Yes, and it would probably perform quite well as long as the right precautions are taken. The only problem is that it would likely take up an incredibly large number of tokens.
You can even manage it for 3d, as I have done in a 3d racing demo I made a while back, but I could only get a single spherical collision in before the game started chugging, and that's even with partitioning the collision model.
It's also incredibly buggy due to fixed point overflows, and the 3d+collision code leaves very little space to work with.
I've been thinking about this for a while. My solution for the token limit would be to create a minifier and exporter of modules you really need (à lá jQueryUI), with dependent checkboxes.
A WebService would then generate and minify only the code necessary for your game.
For example: I need only BoxCollisions for non-rotating boxes. That would be ~1500 tokens, and would also import the Box class, a dependency from BoxCollisions. If I needed BoxRotatingCollisions that would be another dependency. Importing also QuadTreeCollisions would add tokens but save performance. Really modularized stuff.
@cauli I've been thinking similar thoughts and thinking about which subset of features would be most useful. Circles and lines would be pretty reasonable token wise. OBBs might be, but since you can't render rotated sprites easily that might be a good thing to forget. For spatial indexing, 1D sort and sweep would be very token friendly yet still offer good performance in a scrolling or single screen game.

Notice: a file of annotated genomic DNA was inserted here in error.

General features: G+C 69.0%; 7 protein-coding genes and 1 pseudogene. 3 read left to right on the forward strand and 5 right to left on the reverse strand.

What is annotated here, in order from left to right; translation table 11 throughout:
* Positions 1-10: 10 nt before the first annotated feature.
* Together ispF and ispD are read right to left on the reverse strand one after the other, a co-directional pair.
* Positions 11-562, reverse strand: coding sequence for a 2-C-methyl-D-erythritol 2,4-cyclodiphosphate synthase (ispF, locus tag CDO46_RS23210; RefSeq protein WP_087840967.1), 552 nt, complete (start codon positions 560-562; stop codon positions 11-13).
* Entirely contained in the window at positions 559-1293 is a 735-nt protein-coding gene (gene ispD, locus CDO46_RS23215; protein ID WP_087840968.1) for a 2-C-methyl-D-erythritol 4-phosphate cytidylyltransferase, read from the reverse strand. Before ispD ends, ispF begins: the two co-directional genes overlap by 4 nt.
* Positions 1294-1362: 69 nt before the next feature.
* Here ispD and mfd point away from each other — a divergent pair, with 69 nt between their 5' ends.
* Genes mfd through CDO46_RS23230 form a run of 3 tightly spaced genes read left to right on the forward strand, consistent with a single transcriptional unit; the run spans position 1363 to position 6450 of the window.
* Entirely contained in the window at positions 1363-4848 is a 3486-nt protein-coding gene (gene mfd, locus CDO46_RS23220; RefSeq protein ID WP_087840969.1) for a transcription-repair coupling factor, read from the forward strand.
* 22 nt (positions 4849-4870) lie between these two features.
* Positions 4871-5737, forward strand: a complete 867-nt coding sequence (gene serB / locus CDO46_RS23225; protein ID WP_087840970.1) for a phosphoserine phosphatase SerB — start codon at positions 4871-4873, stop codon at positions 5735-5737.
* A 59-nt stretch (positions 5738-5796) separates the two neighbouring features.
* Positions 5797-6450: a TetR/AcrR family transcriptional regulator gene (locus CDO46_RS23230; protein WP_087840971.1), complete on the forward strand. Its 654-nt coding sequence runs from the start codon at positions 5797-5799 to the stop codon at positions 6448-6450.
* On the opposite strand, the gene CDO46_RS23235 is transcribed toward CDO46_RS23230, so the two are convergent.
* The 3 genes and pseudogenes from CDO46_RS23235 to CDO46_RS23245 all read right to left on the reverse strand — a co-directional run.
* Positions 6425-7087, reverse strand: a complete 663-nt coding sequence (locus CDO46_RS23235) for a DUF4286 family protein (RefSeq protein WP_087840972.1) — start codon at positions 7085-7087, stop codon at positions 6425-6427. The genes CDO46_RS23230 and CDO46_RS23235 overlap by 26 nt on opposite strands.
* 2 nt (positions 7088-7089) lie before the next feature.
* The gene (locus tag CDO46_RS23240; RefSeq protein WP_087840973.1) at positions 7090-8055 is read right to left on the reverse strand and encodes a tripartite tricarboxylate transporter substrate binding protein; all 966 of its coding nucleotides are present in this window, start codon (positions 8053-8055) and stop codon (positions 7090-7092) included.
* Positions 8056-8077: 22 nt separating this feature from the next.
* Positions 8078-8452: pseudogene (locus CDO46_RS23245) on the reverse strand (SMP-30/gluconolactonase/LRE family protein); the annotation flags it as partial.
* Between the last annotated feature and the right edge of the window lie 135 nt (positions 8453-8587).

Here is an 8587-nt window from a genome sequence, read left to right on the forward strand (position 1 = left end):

Fixed point overflow for physics can be very frustrating. It's much easier to avoid with graphics when you can work with a nice fixed range of input values, and the math is straightforward to analyze. Impulse solvers? Not so much. It might be possible with a lot of limitations though, like a small coordinate, velocity and mass range.
(Note: I'm wrote Chipmunk2D ;)
"I've been thinking about this for a while. My solution for the token limit would be to create a minifier and exporter of modules you really need (à lá jQueryUI), with dependent checkboxes."
Or Linux Kernel config tool ;)
And awesome we have Chipmunk2D programmer here, slembcke! I think the most important shapes for physics would be boxes, circles and "slanted" boxes:
__ / \ | | \__/
for when character is still "squarish", but you don't want it to get stuck on the walls.
Also imo "rotation" should be simulated but not immediately visible on the object. This way, if you want, you can draw rotated sprites manually and then change it depending on the "angle" returned by the physics engine.
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